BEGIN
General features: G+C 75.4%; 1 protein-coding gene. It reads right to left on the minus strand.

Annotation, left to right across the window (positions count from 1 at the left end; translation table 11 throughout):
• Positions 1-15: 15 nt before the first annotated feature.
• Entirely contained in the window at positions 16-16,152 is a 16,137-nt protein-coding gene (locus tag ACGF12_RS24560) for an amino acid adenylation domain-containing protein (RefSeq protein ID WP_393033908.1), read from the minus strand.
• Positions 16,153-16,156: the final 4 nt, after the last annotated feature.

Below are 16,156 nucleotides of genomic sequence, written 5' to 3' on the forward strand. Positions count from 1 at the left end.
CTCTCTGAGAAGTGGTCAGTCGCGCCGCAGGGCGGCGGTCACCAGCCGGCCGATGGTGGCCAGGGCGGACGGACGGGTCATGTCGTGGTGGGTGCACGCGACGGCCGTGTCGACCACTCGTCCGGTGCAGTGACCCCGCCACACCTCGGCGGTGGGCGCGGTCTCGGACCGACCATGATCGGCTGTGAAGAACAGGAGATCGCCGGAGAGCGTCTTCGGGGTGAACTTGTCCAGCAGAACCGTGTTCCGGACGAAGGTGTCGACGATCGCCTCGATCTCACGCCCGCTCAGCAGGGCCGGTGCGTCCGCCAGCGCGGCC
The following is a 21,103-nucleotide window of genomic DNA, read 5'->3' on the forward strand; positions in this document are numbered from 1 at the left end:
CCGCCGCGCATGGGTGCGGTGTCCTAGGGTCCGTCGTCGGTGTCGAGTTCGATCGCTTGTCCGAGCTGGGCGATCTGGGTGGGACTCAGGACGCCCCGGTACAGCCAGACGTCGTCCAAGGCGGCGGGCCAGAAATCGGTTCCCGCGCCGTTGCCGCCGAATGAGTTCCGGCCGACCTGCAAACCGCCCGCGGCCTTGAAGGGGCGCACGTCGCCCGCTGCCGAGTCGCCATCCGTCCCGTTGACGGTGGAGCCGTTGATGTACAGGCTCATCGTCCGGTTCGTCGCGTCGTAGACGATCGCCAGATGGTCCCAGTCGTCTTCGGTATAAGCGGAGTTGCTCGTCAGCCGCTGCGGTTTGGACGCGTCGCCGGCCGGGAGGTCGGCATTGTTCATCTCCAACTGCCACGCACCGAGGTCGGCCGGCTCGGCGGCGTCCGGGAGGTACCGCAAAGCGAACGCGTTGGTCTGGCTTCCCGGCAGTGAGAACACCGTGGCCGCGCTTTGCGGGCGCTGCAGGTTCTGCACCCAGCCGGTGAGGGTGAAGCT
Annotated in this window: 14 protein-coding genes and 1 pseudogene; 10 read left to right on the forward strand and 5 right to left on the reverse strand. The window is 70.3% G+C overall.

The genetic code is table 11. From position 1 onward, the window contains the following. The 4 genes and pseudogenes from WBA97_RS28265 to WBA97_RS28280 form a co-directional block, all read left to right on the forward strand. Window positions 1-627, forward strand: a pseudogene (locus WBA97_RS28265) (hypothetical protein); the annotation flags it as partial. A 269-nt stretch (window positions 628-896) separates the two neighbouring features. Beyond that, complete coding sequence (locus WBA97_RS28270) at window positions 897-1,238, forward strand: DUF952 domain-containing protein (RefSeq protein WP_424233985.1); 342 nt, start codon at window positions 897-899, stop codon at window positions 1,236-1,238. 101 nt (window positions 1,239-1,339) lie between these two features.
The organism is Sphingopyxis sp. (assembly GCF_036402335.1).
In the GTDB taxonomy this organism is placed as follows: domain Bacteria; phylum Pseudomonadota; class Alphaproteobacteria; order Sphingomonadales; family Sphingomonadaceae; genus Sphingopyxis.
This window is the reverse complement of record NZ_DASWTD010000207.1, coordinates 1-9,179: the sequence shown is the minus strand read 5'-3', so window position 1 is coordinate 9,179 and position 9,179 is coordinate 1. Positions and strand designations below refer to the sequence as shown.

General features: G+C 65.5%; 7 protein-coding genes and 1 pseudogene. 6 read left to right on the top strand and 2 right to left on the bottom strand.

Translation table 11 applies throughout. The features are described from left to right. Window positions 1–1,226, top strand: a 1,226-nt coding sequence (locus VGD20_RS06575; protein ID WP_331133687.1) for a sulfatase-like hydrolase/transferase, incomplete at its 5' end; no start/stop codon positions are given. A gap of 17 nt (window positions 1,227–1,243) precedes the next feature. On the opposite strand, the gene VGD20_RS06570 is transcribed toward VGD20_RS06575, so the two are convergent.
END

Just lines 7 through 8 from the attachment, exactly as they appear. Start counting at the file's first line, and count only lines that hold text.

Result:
CTCTCTGAGAAGTGGTCAGTCGCGCCGCAGGGCGGCGGTCACCAGCCGGCCGATGGTGGCCAGGGCGGACGGACGGGTCATGTCGTGGTGGGTGCACGCGACGGCCGTGTCGACCACTCGTCCGGTGCAGTGACCCCGCCACACCTCGGCGGTGGGCGCGGTCTCGGACCGACCATGATCGGCTGTGAAGAACAGGAGATCGCCGGAGAGCGTCTTCGGGGTGAACTTGTCCAGCAGAACCGTGTTCCGGACGAAGGTGTCGACGATCGCCTCGATCTCACGCCCGCTCAGCAGGGCCGGTGCGTCCGCCAGCGCGGCC
The following is a 21,103-nucleotide window of genomic DNA, read 5'->3' on the forward strand; positions in this document are numbered from 1 at the left end: